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While Ireland came away with a win against Georgia, there are no solid signs that the team has learned anything since the loss to England.

Andy Farrell made a raft of changes to the side so some unfamiliarity was expected. However, only scoring three points in the second half will no doubt count as a failure.

Check out the main talking points from a disjointed Ireland performance below.

Painfully predictable attack

When Ireland get into the oppositions 22 they become far too conservative with the ball and seem afraid of doing anything other than making simple passes to one off runners.

They attempted to out-muscle the English last week and attempted the same thing again today, with only slightly more favourable results.

When the ball made it out to the backs, they tended to just shuffle it sideways before running out of space and reverting back to one out forward runners.

While Ireland get their hands on plenty of ball, their attack is far too predictable and will never work against sides who are able to deal with their physicality.

Disjointed team performance

While no one player put in an obviously poor performance the team seriously lacked cohesion and made a number of unforced errors.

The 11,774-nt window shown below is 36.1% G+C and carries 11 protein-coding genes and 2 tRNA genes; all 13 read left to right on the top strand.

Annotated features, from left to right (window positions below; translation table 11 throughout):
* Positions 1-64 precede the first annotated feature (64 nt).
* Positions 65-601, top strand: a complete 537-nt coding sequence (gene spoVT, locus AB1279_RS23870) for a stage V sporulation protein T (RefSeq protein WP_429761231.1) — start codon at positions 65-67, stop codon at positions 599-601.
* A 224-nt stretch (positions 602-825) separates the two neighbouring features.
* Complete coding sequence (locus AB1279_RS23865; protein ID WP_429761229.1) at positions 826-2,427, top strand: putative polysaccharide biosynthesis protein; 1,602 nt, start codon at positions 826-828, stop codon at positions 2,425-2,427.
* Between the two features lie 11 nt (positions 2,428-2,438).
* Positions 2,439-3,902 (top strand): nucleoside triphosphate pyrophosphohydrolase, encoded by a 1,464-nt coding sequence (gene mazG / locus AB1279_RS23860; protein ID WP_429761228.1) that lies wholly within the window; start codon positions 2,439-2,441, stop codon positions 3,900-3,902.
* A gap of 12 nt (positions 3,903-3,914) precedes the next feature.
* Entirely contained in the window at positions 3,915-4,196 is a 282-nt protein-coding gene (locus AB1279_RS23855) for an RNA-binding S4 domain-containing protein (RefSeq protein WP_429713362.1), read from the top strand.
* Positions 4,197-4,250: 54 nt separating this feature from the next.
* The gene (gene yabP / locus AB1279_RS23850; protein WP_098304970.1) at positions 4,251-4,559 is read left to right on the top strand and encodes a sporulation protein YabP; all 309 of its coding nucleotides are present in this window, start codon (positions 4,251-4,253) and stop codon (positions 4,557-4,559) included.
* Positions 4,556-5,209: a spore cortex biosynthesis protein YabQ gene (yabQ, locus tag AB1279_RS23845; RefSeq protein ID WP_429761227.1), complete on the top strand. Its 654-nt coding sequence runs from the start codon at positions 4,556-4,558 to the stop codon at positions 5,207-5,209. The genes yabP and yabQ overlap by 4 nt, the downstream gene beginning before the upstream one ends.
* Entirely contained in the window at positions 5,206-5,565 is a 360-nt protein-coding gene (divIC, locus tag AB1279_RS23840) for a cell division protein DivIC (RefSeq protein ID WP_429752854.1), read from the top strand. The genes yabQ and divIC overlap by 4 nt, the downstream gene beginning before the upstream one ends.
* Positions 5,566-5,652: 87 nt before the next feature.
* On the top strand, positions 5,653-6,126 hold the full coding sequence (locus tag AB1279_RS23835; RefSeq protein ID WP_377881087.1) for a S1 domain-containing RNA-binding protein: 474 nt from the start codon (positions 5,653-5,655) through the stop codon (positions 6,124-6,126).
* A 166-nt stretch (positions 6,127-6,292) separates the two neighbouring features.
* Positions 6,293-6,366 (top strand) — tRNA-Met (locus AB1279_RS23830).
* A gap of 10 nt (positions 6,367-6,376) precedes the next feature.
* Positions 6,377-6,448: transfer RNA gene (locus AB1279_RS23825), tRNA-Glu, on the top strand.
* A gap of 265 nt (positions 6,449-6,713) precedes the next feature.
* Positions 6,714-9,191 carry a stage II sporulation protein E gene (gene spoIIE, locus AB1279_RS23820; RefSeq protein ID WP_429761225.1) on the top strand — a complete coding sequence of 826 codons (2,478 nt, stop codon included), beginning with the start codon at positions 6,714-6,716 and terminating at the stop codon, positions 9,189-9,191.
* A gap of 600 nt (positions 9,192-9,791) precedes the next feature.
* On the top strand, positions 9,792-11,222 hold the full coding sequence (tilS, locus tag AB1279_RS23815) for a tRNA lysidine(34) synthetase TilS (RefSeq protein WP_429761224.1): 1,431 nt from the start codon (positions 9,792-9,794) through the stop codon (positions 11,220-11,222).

The men in green played well enough in the first half but following a number of substitutions early on in the second half their shape just fell apart.

While the combinations on show today won’t have had much time together, there wasn’t any obvious gameplan as Ireland hoped they could just bludgeon the famously physical Georgian defence to submission.

More worries at the breakdown

England’s back-rowers had a field day against Ireland last time out and the Georgian poachers also found turnovers pleasantly easy to come by today.

Ireland seem to have a major issue in cleaning out the ruck at the moment, with the likes of Beka Saginadze and Tomike Jalagonia having far too much time to get their hands on the ball.

While the Georgian forwards are no pushovers, Ireland shouldn’t have conceded so many turnovers to a side who have struggled to win the ball so far in the Autumn Nations Cup.

Stockdale shows play-making ability

One of the few positives from the match was the performance of Jacob Stockdale, who showed plenty of attacking potential from fullback.

He made two lovely long-range passes in the game, with one leading to a try and the other harshly ruled to be a forward pass resulting in Stuart McCloskey’s try being disallowed.

He made a number of good runs and chip and chase from deep also, showing he is well able to create scoring chances and not just score them.

Ireland look increasingly blunt in attack with every passing game and Stockdale’s attacking ability may be well needed in a side struggling to break down defences.

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